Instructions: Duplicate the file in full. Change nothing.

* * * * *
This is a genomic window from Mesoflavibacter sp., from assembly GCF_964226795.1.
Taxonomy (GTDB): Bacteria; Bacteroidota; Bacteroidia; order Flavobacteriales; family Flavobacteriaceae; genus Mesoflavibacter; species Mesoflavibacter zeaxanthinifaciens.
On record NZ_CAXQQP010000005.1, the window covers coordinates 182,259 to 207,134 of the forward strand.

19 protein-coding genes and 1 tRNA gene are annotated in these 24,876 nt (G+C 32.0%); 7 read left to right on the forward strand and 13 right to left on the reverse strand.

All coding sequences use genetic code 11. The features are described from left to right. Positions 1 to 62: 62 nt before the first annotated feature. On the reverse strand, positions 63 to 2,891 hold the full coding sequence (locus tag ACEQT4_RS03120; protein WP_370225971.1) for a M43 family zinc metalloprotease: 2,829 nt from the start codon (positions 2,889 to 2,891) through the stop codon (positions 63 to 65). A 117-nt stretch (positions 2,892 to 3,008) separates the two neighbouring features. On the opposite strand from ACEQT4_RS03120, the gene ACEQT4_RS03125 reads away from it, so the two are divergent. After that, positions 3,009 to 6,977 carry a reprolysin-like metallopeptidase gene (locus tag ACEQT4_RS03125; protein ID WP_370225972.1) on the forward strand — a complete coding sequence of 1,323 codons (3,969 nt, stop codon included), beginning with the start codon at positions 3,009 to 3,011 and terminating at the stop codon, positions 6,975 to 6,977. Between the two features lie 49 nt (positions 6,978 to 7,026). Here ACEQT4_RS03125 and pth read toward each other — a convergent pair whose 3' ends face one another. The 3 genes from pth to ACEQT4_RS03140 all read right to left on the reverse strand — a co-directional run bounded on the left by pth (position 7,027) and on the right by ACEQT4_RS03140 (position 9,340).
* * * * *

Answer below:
This is a genomic window from Mesoflavibacter sp., from assembly GCF_964226795.1.
Taxonomy (GTDB): Bacteria; Bacteroidota; Bacteroidia; order Flavobacteriales; family Flavobacteriaceae; genus Mesoflavibacter; species Mesoflavibacter zeaxanthinifaciens.
On record NZ_CAXQQP010000005.1, the window covers coordinates 182,259 to 207,134 of the forward strand.

19 protein-coding genes and 1 tRNA gene are annotated in these 24,876 nt (G+C 32.0%); 7 read left to right on the forward strand and 13 right to left on the reverse strand.

All coding sequences use genetic code 11. The features are described from left to right. Positions 1 to 62: 62 nt before the first annotated feature. On the reverse strand, positions 63 to 2,891 hold the full coding sequence (locus tag ACEQT4_RS03120; protein WP_370225971.1) for a M43 family zinc metalloprotease: 2,829 nt from the start codon (positions 2,889 to 2,891) through the stop codon (positions 63 to 65). A 117-nt stretch (positions 2,892 to 3,008) separates the two neighbouring features. On the opposite strand from ACEQT4_RS03120, the gene ACEQT4_RS03125 reads away from it, so the two are divergent. After that, positions 3,009 to 6,977 carry a reprolysin-like metallopeptidase gene (locus tag ACEQT4_RS03125; protein ID WP_370225972.1) on the forward strand — a complete coding sequence of 1,323 codons (3,969 nt, stop codon included), beginning with the start codon at positions 3,009 to 3,011 and terminating at the stop codon, positions 6,975 to 6,977. Between the two features lie 49 nt (positions 6,978 to 7,026). Here ACEQT4_RS03125 and pth read toward each other — a convergent pair whose 3' ends face one another. The 3 genes from pth to ACEQT4_RS03140 all read right to left on the reverse strand — a co-directional run bounded on the left by pth (position 7,027) and on the right by ACEQT4_RS03140 (position 9,340).